3. And in fact, if -- we happen to be a little late by about two weeks on the start of the connection of the ramp in Spain. And so our production halt started late. So we had better-than-expected results in Q1.

By the way, we'll have a little less than we wanted in Q2 because of that. If that hadn't happened, potash would have been fourth, fourth out of four divisions. Now that's the good news for ICL because our strategy focusing on specialties is really coming through, and we've created a growth that we can live with for the years that we planned until 2025 when we intend to reach a sustainable double-digit growth. So bromine based on long-term contracts and new developments in agriculture, additional capacity, M&A and product innovation.

Food, I already talked about -- phosphate and food already talked about. And now potash, there are two things that we're doing. One, as you know, we increased capacity in the Dead Sea. And we finalized in April, the connection of the ramp in Spain.

So we're poised to get to 1 million tonnes this year, and then we'll go to a 1.3 million tonnes of capacity within the next two years. And luckily, in terms of timing, everything is coming together and potash prices are showing strength, resilience, I would say, we were selling in Brazil just a little over a year ago at $200 a tonne and now $365. And I think prices in Brazil have gone up by almost $100 just in the last three or four months. So the dynamics of the pricing of potash look to be going up.

As you know, we are a price taker in this market. So we can say that the demand is expected to be around 68 million tonnes. We read from the same sources as you do, and we think that that number seems reasonable. On the supply side, it's really a matter of discipline of Canadians, Russians.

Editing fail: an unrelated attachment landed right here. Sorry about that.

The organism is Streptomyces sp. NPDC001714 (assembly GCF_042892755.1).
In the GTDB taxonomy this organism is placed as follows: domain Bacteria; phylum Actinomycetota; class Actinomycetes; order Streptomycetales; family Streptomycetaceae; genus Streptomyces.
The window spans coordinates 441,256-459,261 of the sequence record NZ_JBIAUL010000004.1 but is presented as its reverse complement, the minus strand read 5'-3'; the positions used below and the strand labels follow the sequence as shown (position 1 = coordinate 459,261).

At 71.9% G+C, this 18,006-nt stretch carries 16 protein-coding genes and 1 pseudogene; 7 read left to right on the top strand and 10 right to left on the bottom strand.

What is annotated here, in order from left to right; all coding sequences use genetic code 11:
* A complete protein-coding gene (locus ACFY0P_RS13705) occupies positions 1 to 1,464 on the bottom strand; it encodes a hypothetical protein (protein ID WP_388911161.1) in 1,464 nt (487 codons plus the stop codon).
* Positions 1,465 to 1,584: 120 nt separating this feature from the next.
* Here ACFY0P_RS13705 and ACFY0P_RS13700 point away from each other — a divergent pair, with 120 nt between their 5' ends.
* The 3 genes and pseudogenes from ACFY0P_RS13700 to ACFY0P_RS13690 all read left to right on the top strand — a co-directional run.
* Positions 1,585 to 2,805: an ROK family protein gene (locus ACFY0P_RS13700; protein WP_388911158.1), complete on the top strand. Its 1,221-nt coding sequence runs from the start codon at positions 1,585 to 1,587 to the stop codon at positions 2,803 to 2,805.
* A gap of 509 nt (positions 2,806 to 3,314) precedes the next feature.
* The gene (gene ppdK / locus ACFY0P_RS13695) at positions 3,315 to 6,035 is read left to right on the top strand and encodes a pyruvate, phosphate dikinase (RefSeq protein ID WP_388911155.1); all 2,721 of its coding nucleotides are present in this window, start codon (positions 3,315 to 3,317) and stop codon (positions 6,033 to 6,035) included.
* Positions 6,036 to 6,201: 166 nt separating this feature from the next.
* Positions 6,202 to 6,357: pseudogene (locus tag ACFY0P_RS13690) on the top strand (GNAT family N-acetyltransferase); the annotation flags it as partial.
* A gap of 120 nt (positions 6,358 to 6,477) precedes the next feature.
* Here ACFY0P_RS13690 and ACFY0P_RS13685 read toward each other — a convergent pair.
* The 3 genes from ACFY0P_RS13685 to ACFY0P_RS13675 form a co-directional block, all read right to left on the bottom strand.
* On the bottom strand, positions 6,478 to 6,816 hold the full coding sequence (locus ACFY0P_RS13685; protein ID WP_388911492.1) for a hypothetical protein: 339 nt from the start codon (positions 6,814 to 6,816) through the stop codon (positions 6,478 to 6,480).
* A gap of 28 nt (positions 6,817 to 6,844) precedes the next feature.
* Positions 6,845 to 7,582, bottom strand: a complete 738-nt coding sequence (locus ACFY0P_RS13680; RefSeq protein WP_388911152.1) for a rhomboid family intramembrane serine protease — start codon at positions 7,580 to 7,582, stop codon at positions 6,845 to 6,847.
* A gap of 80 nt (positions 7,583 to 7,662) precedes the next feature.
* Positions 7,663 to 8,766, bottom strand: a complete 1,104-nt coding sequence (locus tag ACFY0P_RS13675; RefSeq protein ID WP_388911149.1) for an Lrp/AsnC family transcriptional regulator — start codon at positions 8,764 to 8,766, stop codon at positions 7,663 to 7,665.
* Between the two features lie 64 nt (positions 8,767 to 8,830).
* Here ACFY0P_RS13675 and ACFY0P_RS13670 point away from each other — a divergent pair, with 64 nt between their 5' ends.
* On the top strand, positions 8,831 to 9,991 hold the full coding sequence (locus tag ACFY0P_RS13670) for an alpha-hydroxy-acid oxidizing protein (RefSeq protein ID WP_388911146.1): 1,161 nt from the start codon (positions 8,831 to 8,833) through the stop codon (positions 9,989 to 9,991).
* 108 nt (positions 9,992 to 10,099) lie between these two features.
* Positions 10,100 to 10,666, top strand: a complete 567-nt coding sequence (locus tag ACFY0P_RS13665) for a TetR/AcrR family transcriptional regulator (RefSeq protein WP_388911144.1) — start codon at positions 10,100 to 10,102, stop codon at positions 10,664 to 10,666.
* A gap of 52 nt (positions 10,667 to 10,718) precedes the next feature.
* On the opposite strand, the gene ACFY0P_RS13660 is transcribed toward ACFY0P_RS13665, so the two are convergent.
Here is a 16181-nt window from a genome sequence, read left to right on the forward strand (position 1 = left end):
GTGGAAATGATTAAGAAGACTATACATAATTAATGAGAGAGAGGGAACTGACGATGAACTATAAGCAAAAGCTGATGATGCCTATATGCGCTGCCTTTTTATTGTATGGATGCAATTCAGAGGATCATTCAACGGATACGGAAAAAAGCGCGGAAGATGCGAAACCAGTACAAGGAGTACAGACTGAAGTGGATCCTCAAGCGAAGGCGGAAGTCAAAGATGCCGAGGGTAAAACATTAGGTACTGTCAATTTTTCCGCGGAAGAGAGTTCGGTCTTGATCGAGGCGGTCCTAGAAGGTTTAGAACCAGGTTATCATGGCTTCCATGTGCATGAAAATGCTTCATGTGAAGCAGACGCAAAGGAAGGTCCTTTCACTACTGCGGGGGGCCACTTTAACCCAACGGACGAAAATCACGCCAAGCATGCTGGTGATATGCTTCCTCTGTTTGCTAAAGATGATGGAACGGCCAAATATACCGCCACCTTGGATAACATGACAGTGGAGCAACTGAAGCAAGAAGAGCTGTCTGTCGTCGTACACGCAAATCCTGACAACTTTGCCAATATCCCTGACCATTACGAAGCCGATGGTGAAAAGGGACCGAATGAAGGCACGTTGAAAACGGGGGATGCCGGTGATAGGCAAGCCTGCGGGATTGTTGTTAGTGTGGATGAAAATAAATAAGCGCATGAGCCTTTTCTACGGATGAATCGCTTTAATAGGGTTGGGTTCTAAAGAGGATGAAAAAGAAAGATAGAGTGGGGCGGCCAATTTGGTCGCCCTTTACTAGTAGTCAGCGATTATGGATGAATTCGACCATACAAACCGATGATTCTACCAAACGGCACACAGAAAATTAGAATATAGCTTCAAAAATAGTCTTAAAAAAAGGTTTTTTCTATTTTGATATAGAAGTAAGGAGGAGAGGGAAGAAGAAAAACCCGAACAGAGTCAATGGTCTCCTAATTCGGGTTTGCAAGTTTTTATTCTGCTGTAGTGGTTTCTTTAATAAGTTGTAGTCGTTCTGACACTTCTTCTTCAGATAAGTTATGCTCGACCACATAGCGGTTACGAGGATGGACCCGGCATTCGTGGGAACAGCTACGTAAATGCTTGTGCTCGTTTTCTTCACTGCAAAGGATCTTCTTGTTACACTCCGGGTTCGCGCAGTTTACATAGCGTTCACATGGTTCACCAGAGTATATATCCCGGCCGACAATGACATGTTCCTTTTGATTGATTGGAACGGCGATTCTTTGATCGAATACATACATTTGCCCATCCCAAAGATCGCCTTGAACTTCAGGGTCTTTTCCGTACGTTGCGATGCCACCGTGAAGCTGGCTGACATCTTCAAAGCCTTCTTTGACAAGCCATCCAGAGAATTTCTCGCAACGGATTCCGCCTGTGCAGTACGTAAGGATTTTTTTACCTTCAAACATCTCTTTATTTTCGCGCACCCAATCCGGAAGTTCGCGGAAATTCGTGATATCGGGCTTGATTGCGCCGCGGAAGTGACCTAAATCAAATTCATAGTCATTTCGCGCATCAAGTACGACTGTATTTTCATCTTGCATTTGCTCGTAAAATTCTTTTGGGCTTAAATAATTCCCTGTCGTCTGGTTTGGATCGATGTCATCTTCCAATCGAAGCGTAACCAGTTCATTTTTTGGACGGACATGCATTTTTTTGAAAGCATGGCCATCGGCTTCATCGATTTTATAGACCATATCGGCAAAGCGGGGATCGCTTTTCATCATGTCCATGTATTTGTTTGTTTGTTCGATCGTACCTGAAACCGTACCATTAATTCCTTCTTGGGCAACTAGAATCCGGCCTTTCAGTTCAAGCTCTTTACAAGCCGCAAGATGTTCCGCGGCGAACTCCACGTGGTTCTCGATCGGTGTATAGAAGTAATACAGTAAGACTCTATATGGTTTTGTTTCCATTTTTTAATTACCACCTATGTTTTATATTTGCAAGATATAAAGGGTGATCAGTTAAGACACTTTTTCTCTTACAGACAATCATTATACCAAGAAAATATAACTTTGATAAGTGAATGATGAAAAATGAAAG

As I said, we are a price taker. And it seems that, as I mentioned, Brazil and, you know, the U.S., of course, in India now with a new contract, and hopefully, we'll have better China settlement by the end of the year. It looks that potash prices and fertilizer prices, in general, have to follow -- ultimate -- ultimately have to follow grain prices. And average grain prices have gone up by 100% over the past year.

It doesn't look like they're slowing down. Some countries are increasing reserves. So all of those factors allow us to be optimistic and believe that pricing for the next year or two looks to be in the right direction. I hope that answers.

Anne De Place -- Burgundy Asset Management Ltd. -- Analyst

Thank you. Indeed very helpful, and again, congratulations on the quarter and a lot of work for a turnaround in the last few years.

Raviv Zoller -- Chief Executive Officer

Thank you very much.

Operator

We have no further questions at this time. Please continue.

Peggy Reilly Tharp -- Vice President of Global Investor Relations

We'd like to thank you all for joining us on our first-quarter call. We look forward to talking to you again after we report second-quarter earnings. Good day.

Operator

[Operator signoff]

Duration: 47 minutes

Call participants:

Peggy Reilly Tharp -- Vice President of Global Investor Relations

Raviv Zoller -- Chief Executive Officer

Kobi Altman -- Chief Financial Officer

Alexander Jones -- Bank of America Merrill Lynch -- Analyst

Tom Wrigglesworth -- Citi -- Analyst

Bria Murphy -- BMO Capital Markets -- Analyst

Unknown speaker -- Jefferies -- Analyst

John Rider -- Stephens, Inc. -- Analyst

Anne De Place -- Burgundy Asset Management Ltd. -- Analyst